Mark Bristow. Picture: BLOOMBERG/SIMON DAWSON
Mark Bristow. Picture: BLOOMBERG/SIMON DAWSON

London — Barrick Gold CEO Mark Bristow said on Wednesday there was  a logic to combining with Freeport-McMoran as a way to expand into copper, but he was  not committing to any deals yet.

A tie-up with Freeport could bolster Barrick’s US presence, where it already operates gold mines in Nevada, said Bristow, who cautioned that it is not currently under consideration.

“Everyone has been fingered as a potential suitor of Freeport,” said Bristow, when asked if he was interested in a combination. “There’s a bit of work for us to do before we can get our head around broadening our scope.”

Freeport has long been seen as a takeover target for mining majors such as Rio Tinto and BHP. The biggest miners are all bullish on copper because it is  crucial for the electrification of transport and cities, but supplies look constrained in the long term.

Freeport CEO Richard Adkerson said in 2018 that any strategic move was  possible, including acquisitions, partnerships, or even a full sale. The company operates several open-pit copper mines in North America, as well as the giant Grasberg project in Indonesia.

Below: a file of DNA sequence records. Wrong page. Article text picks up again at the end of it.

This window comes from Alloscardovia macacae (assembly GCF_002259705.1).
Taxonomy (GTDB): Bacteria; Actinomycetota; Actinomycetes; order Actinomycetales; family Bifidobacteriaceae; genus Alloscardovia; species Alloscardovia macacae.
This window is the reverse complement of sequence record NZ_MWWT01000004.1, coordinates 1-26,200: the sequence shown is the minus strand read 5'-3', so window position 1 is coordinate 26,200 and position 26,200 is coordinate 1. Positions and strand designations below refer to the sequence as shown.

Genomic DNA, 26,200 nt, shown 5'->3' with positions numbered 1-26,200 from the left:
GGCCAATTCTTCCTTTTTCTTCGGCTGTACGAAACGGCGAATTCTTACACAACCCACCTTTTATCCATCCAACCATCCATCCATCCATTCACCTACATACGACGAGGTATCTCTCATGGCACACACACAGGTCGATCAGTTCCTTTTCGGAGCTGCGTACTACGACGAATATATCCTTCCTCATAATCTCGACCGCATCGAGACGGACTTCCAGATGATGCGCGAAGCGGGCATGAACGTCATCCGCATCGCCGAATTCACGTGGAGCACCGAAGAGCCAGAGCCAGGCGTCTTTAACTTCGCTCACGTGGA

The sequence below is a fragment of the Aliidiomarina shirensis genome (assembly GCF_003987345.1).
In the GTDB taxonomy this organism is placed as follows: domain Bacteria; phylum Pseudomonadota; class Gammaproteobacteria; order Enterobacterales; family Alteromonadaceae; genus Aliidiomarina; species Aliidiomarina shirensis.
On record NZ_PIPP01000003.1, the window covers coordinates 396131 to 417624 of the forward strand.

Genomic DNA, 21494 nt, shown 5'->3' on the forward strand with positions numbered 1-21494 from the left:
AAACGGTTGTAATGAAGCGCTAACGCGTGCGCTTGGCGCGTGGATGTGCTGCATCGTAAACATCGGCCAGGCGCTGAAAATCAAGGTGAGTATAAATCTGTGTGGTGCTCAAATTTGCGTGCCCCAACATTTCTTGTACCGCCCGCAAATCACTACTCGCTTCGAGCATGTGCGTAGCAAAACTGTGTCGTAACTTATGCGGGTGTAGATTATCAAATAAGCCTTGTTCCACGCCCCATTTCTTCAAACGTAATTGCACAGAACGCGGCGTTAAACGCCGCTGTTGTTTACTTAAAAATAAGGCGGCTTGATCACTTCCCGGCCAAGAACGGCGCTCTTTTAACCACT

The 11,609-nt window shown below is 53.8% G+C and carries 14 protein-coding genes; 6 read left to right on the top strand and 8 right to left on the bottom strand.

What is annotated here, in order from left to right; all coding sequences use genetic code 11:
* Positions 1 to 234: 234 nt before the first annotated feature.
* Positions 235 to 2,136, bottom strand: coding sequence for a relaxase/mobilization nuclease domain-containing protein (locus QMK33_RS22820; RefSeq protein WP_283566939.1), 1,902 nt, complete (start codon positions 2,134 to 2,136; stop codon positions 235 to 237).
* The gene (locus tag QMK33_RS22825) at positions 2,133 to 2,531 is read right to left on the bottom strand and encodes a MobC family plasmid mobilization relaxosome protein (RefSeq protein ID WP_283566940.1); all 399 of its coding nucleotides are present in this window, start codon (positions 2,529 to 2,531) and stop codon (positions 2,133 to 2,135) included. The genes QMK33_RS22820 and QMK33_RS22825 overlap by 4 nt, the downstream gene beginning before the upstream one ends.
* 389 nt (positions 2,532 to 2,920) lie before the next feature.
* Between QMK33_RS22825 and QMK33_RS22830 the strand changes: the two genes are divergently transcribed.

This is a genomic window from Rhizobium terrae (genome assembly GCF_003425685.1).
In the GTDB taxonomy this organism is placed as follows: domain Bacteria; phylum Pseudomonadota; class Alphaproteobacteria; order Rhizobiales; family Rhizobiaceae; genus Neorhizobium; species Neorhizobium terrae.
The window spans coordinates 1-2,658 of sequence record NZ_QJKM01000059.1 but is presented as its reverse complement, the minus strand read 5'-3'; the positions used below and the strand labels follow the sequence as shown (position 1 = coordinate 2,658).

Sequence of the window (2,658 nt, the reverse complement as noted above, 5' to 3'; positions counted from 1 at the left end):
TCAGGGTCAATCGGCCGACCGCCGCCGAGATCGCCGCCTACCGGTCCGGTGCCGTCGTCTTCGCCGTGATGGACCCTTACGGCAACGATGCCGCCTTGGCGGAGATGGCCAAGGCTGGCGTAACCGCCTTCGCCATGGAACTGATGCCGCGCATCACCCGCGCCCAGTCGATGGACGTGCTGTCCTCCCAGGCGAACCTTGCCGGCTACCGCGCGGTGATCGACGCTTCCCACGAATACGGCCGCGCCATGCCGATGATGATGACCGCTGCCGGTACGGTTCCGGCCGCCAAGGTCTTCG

Tier-one copper

Bristow has previously expressed an interest in buying copper assets because the two metals are often mined together. While Barrick, the world’s second-largest gold producer, already has some copper assets, they are  lower in quality compared with other major mining companies.

“I’ve raised the flag up the pole on copper,” Bristow said in an interview in London. “If there is a strategic metal, it’s copper. If you believe in electrification, copper is the metal and copper comes with gold.

“For me, it’s all about tier-one assets,” he said.

Bristow, who took the top job in 2019, already has a track record of bold M&A moves in his short tenure at Barrick. After making a failed hostile bid for Newmont Mining in February, he stitched together a joint venture to combine their giant Nevada gold projects.

Barrick  merged with Africa-focused Randgold earlier in 2019. 

The shares rose 2% on Wednesday after the company reported better-than-expected profit and raised its quarterly dividend by 25% to $0.05 a share.

Third-quarter adjusted earnings were 15c  a share, compared with the average analyst estimate of 11c. The miner also said it is  on schedule with plans to sell $1.5bn of non-core assets by the end of 2020.

Bloomberg